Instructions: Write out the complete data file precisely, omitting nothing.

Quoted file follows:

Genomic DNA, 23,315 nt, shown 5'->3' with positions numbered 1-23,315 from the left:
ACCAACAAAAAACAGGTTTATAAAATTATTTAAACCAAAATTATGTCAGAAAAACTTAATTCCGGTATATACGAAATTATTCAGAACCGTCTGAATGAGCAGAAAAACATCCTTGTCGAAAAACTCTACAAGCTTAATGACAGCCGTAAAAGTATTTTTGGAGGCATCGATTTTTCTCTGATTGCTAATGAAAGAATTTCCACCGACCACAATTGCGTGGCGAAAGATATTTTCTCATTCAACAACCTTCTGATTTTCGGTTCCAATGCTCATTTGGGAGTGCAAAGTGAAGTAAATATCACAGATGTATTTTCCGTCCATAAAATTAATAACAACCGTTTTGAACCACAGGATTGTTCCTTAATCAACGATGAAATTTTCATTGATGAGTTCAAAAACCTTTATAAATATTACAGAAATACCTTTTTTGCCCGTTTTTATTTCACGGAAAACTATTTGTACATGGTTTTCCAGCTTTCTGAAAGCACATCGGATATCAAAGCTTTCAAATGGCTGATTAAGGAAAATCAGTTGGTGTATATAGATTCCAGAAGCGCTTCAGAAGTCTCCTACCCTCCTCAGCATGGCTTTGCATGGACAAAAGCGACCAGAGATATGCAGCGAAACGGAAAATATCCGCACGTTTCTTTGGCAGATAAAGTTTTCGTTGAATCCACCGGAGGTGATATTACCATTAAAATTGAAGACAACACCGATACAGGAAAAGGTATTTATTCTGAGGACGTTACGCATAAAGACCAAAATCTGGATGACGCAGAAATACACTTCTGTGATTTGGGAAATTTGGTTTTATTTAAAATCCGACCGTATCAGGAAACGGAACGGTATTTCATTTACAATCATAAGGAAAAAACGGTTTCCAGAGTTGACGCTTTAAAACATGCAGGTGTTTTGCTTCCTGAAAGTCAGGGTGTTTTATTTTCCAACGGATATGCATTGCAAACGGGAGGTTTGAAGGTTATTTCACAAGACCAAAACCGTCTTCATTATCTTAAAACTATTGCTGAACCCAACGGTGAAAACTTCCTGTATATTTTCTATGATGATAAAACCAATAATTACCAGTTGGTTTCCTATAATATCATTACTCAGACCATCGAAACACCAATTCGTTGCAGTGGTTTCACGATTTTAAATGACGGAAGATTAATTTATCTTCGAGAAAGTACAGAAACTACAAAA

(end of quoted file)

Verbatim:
Genomic DNA, 23,315 nt, shown 5'->3' with positions numbered 1-23,315 from the left:
ACCAACAAAAAACAGGTTTATAAAATTATTTAAACCAAAATTATGTCAGAAAAACTTAATTCCGGTATATACGAAATTATTCAGAACCGTCTGAATGAGCAGAAAAACATCCTTGTCGAAAAACTCTACAAGCTTAATGACAGCCGTAAAAGTATTTTTGGAGGCATCGATTTTTCTCTGATTGCTAATGAAAGAATTTCCACCGACCACAATTGCGTGGCGAAAGATATTTTCTCATTCAACAACCTTCTGATTTTCGGTTCCAATGCTCATTTGGGAGTGCAAAGTGAAGTAAATATCACAGATGTATTTTCCGTCCATAAAATTAATAACAACCGTTTTGAACCACAGGATTGTTCCTTAATCAACGATGAAATTTTCATTGATGAGTTCAAAAACCTTTATAAATATTACAGAAATACCTTTTTTGCCCGTTTTTATTTCACGGAAAACTATTTGTACATGGTTTTCCAGCTTTCTGAAAGCACATCGGATATCAAAGCTTTCAAATGGCTGATTAAGGAAAATCAGTTGGTGTATATAGATTCCAGAAGCGCTTCAGAAGTCTCCTACCCTCCTCAGCATGGCTTTGCATGGACAAAAGCGACCAGAGATATGCAGCGAAACGGAAAATATCCGCACGTTTCTTTGGCAGATAAAGTTTTCGTTGAATCCACCGGAGGTGATATTACCATTAAAATTGAAGACAACACCGATACAGGAAAAGGTATTTATTCTGAGGACGTTACGCATAAAGACCAAAATCTGGATGACGCAGAAATACACTTCTGTGATTTGGGAAATTTGGTTTTATTTAAAATCCGACCGTATCAGGAAACGGAACGGTATTTCATTTACAATCATAAGGAAAAAACGGTTTCCAGAGTTGACGCTTTAAAACATGCAGGTGTTTTGCTTCCTGAAAGTCAGGGTGTTTTATTTTCCAACGGATATGCATTGCAAACGGGAGGTTTGAAGGTTATTTCACAAGACCAAAACCGTCTTCATTATCTTAAAACTATTGCTGAACCCAACGGTGAAAACTTCCTGTATATTTTCTATGATGATAAAACCAATAATTACCAGTTGGTTTCCTATAATATCATTACTCAGACCATCGAAACACCAATTCGTTGCAGTGGTTTCACGATTTTAAATGACGGAAGATTAATTTATCTTCGAGAAAGTACAGAAACTACAAAA